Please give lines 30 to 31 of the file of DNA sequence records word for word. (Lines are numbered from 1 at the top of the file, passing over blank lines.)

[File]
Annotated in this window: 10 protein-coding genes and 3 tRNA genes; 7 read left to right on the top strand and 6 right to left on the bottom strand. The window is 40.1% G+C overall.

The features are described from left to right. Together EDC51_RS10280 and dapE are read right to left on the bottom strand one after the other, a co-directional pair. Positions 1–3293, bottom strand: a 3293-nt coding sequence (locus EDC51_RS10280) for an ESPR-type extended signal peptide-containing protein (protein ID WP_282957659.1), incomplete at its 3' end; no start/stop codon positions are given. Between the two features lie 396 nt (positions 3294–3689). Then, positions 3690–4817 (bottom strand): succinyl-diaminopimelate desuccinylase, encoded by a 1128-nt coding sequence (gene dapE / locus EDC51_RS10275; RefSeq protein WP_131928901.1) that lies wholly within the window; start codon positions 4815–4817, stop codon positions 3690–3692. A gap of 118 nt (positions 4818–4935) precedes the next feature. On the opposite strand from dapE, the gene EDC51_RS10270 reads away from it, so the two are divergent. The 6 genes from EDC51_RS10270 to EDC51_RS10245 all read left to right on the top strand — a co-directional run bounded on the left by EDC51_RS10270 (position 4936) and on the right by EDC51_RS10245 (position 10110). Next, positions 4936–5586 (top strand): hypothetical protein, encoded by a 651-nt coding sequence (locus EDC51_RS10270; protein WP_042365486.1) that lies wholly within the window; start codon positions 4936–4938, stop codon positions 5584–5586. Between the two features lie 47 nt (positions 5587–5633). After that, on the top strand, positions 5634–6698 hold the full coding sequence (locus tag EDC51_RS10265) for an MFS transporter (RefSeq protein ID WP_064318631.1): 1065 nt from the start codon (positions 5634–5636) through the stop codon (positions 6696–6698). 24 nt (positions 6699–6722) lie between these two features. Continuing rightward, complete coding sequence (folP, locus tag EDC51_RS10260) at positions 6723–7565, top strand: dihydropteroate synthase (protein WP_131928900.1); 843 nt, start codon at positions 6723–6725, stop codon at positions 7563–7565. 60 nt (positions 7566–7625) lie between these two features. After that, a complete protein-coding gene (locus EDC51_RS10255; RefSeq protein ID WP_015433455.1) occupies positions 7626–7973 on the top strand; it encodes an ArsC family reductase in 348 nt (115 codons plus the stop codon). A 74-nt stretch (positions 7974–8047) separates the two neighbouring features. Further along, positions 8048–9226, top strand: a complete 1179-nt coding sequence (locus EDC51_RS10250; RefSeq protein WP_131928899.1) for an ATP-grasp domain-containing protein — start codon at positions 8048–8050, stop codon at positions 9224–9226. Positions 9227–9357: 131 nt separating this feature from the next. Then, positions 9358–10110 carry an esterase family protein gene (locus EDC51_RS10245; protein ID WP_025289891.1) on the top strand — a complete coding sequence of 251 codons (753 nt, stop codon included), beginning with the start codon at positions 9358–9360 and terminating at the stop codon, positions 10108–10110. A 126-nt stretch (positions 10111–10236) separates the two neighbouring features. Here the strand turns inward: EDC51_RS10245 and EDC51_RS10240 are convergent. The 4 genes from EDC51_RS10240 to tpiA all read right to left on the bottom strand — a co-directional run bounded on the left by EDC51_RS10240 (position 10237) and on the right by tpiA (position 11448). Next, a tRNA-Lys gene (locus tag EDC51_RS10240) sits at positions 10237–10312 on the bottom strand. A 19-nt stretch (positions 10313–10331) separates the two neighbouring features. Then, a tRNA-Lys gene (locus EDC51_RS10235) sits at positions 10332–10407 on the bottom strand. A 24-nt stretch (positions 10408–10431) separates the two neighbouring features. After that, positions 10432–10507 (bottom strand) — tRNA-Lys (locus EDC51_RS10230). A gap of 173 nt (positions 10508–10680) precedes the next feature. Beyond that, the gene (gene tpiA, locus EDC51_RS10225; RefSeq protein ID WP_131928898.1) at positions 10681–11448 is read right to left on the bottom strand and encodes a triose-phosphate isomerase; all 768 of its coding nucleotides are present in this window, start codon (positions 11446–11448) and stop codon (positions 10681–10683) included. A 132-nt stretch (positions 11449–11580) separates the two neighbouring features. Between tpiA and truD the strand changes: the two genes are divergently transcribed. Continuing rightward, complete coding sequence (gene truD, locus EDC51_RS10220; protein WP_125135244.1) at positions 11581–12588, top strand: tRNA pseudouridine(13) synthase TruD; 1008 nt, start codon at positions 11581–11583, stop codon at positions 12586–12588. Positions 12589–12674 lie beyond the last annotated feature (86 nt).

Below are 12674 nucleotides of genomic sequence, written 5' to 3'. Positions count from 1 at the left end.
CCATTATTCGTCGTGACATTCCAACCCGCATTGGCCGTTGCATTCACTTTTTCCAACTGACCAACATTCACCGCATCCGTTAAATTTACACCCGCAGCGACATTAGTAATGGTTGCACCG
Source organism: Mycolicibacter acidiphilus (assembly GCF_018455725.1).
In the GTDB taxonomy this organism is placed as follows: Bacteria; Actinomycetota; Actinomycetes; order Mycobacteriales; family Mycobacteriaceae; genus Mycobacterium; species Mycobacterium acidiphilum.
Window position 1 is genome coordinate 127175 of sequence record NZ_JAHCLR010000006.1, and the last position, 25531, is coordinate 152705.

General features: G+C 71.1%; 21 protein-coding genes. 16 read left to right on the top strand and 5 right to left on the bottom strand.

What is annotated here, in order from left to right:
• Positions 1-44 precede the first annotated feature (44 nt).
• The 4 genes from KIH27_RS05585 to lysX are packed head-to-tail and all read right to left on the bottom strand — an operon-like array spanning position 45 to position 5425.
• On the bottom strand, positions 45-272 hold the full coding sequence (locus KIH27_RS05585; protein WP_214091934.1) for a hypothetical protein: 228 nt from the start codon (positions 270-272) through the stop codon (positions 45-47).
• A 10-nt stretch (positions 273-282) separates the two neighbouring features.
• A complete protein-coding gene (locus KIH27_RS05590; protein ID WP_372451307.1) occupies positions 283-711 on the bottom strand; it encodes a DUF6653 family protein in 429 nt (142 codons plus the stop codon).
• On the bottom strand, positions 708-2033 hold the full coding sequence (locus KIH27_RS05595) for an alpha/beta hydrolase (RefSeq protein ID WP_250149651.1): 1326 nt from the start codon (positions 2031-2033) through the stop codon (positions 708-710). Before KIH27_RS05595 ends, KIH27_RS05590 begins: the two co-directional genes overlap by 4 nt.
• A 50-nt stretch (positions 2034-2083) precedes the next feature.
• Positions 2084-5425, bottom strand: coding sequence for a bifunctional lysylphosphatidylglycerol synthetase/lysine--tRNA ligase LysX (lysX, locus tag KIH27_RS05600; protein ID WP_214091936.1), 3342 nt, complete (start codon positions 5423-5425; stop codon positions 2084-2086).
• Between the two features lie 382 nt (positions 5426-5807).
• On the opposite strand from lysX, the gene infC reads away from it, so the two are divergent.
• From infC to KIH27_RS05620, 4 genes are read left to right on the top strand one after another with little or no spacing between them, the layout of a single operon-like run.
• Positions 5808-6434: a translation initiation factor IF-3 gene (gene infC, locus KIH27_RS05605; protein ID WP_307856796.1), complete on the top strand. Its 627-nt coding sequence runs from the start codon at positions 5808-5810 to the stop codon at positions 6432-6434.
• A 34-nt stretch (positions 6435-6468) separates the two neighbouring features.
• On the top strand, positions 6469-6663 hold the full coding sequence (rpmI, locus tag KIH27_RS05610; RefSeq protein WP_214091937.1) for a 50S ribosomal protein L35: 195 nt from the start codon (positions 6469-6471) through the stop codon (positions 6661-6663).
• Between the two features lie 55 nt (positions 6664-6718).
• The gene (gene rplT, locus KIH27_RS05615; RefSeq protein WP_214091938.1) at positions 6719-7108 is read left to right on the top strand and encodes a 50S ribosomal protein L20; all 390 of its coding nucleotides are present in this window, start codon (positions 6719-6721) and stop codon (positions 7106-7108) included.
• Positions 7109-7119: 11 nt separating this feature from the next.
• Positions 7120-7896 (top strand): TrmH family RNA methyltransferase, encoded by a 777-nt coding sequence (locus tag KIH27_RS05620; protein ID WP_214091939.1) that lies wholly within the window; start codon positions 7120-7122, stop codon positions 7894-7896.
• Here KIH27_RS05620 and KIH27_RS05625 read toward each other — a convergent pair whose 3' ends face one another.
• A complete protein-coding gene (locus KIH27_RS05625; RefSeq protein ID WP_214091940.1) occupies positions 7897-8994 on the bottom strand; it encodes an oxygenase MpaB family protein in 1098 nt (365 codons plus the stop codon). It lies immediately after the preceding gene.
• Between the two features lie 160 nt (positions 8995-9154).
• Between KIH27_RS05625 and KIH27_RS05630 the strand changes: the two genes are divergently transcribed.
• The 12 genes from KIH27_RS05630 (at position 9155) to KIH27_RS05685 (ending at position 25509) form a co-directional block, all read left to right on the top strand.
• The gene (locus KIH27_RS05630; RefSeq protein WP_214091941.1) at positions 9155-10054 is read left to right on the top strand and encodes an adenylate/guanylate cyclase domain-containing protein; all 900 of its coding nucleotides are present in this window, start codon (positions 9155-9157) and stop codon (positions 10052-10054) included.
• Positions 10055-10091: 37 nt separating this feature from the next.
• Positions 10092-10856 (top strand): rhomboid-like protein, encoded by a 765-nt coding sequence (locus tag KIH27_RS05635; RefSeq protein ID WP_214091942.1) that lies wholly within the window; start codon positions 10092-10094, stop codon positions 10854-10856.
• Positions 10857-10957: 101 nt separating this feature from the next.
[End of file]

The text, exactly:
• Between the two features lie 160 nt (positions 8995-9154).
• Between KIH27_RS05625 and KIH27_RS05630 the strand changes: the two genes are divergently transcribed.